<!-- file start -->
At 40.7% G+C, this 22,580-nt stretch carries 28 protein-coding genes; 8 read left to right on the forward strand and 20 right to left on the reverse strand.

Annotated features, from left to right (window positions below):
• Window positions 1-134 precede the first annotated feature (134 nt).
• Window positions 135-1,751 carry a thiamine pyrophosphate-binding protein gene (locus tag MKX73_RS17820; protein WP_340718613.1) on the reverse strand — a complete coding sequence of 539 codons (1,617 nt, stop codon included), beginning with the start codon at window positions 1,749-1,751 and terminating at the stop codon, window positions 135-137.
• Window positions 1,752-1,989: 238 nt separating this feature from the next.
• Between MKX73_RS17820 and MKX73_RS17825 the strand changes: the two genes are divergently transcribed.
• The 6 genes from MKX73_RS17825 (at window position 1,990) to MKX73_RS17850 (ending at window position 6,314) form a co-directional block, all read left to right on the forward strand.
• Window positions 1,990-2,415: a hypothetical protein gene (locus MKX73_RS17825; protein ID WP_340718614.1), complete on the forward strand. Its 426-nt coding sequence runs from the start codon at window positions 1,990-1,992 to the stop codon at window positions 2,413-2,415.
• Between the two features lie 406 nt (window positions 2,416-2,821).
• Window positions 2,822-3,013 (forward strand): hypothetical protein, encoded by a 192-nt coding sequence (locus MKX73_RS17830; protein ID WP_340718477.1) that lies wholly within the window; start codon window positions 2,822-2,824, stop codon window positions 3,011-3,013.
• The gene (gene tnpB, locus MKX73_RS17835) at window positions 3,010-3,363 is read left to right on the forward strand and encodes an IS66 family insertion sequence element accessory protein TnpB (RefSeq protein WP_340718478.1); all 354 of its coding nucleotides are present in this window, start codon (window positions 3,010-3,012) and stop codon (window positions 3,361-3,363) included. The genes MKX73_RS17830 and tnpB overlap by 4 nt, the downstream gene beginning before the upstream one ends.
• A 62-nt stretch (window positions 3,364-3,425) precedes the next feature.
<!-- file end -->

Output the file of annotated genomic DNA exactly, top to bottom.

At 40.7% G+C, this 22,580-nt stretch carries 28 protein-coding genes; 8 read left to right on the forward strand and 20 right to left on the reverse strand.

Annotated features, from left to right (window positions below):
• Window positions 1-134 precede the first annotated feature (134 nt).
• Window positions 135-1,751 carry a thiamine pyrophosphate-binding protein gene (locus tag MKX73_RS17820; protein WP_340718613.1) on the reverse strand — a complete coding sequence of 539 codons (1,617 nt, stop codon included), beginning with the start codon at window positions 1,749-1,751 and terminating at the stop codon, window positions 135-137.
• Window positions 1,752-1,989: 238 nt separating this feature from the next.
• Between MKX73_RS17820 and MKX73_RS17825 the strand changes: the two genes are divergently transcribed.
• The 6 genes from MKX73_RS17825 (at window position 1,990) to MKX73_RS17850 (ending at window position 6,314) form a co-directional block, all read left to right on the forward strand.
• Window positions 1,990-2,415: a hypothetical protein gene (locus MKX73_RS17825; protein ID WP_340718614.1), complete on the forward strand. Its 426-nt coding sequence runs from the start codon at window positions 1,990-1,992 to the stop codon at window positions 2,413-2,415.
• Between the two features lie 406 nt (window positions 2,416-2,821).
• Window positions 2,822-3,013 (forward strand): hypothetical protein, encoded by a 192-nt coding sequence (locus MKX73_RS17830; protein ID WP_340718477.1) that lies wholly within the window; start codon window positions 2,822-2,824, stop codon window positions 3,011-3,013.
• The gene (gene tnpB, locus MKX73_RS17835) at window positions 3,010-3,363 is read left to right on the forward strand and encodes an IS66 family insertion sequence element accessory protein TnpB (RefSeq protein WP_340718478.1); all 354 of its coding nucleotides are present in this window, start codon (window positions 3,010-3,012) and stop codon (window positions 3,361-3,363) included. The genes MKX73_RS17830 and tnpB overlap by 4 nt, the downstream gene beginning before the upstream one ends.
• A 62-nt stretch (window positions 3,364-3,425) precedes the next feature.